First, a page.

This leads me to conclude that when Abel’s blood spoke and cried out to God, it cried for justice against Cain. It’s cries reached the ear of God screaming “a grievous crime has been committed and the one who committed it must be punished properly so that justice is restored.” This is what blood said the first time it spoke.
But there is another recording of blood speaking in the Bible and it answers the question I asked at the beginning: “if the blood of Christ could speak what would it say?” In Hebrews 12:24 it says this: “Jesus, the mediator of a new covenant, and [His] sprinkled blood that speaks a better word than the blood of Abel.” So Christ blood does speak and when it speaks, it speaks a better word than Abel’s. So if Abel’s blood cries out for “justice” and “punishment” on the one who committed the crime, what “better word” does Christ blood speak?
When Christ’s blood cries out, it cries not for justice but for mercy because Christ received justice that we might receive justification. When Christ’s blood cries out, it cries not for punishment but for pardon because the punishment that we deserve fell on Christ. As Charles Spurgeon said:
Far more delightful is the fact that another and more melodious cry went up to heaven from the cross of Calvary. “Father, forgive them,” resounded from the wounds of Immanuel. The blood of Abel was not voiceless, and the blood of Jesus was not [mute]; it cried so as to be heard amid the thrones of heaven, and blessed be God, it spoke for us and not against us; it spoke not worse things, as it might well have done, but better things than that of Abel.
So as you reflect on the meaning and significance of Good Friday, remember that we worship a Savior whose blood speaks this verdict over us: “There is therefore now no condemnation for those who are in Christ Jesus.” (Romans 8:1)
“No one can grow in holiness except he abides in Christ. Christ is the great root from which every believer must draw his strength to go forward.
Would you be holy? Then Christ is the manna you must daily eat, like Israel in the wilderness of old.
Would you be holy? Then Christ must be the rock from which you must daily drink the living water.
Would you be holy? Then you must be ever looking unto Jesus,—looking at His cross, and learning fresh motives for a closer walk with God,—looking at His example, and taking Him for your pattern.
Looking at Him, you would become like Him.
Looking at Him, your face would shine without your knowing it.
Look less at yourself and more at Christ, and you will find besetting sins dropping off and leaving you, and your eyes enlightened more and more every day. (Heb. 12:2; 2 Cor. 3:18.)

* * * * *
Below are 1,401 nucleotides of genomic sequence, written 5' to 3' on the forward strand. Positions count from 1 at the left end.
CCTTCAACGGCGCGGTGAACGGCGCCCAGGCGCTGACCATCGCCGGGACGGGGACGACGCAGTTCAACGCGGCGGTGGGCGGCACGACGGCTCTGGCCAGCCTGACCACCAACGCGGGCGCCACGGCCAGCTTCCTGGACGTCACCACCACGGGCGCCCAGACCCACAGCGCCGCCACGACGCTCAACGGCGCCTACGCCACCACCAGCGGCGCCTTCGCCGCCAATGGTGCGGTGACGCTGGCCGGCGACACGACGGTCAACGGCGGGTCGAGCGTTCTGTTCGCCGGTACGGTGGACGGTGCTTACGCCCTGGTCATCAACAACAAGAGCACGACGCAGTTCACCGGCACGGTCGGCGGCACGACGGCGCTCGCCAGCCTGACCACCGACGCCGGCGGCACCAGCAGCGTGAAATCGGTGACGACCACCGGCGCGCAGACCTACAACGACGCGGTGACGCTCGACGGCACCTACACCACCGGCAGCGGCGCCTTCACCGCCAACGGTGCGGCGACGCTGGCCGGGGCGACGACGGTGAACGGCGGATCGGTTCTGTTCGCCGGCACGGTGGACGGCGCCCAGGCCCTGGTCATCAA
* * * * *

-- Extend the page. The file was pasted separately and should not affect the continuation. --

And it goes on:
The true way to be strong is to realize our weakness, and to feel that Christ must be all.
The true way to grow in grace is to make use of Christ as a fountain for every minute’s necessities.”
-J.C. Ryle Holiness: Its Nature, Hindrances, Difficulties and Roots, 447–448.
The fruit of the Spirit is…Self-control
We come to final fruit of the Spirit that Paul lists out for us in Galatians 5. One that is just as desperately needed in our hearts and lives as any other. Much of the cultural current that we stand in flows against the virtue of self-control. In many respects we are an impulse driven culture. Grocery stores are strategically arranged to take advantage of your impulse shopping. Internet ads pop-up hoping to kidnap you into an impulse purchase. Sensual material floods the media because Hollywood knows that one of our strongest impulses is lust.
One author pointed out that the best way to know the difference between practicing self-control and lacking self-control is to look at the difference between Joseph when tempted by Potiphar’s wife (see Genesis 39) and David when tempted regarding Bathsheba (see 2 Samuel 11).
Joseph rules over the temptation and flees the scene to safety. David becomes ruled by the temptation and ends up entangled in a web of deception and murder.
To lack self-control is to be ruled by the desires of the flesh that remain in our hearts.
But the self-control that the Spirit is working to cultivate in our hearts is the ability to recognize and renounce our sinful desires and bring them into submission to the reign of God in our hearts.
The fruit of self-control calls us to ask this question: “Who or what is winning the battle over your heart: Is it the desires of the flesh or the desires of the Spirit?”
Let’s get even more specific.
Are you led by the Spirit in controlling your passions?
How about your temper?
Your attitude toward others?
Your use of your time?
And have you kept a close watch on your tongue?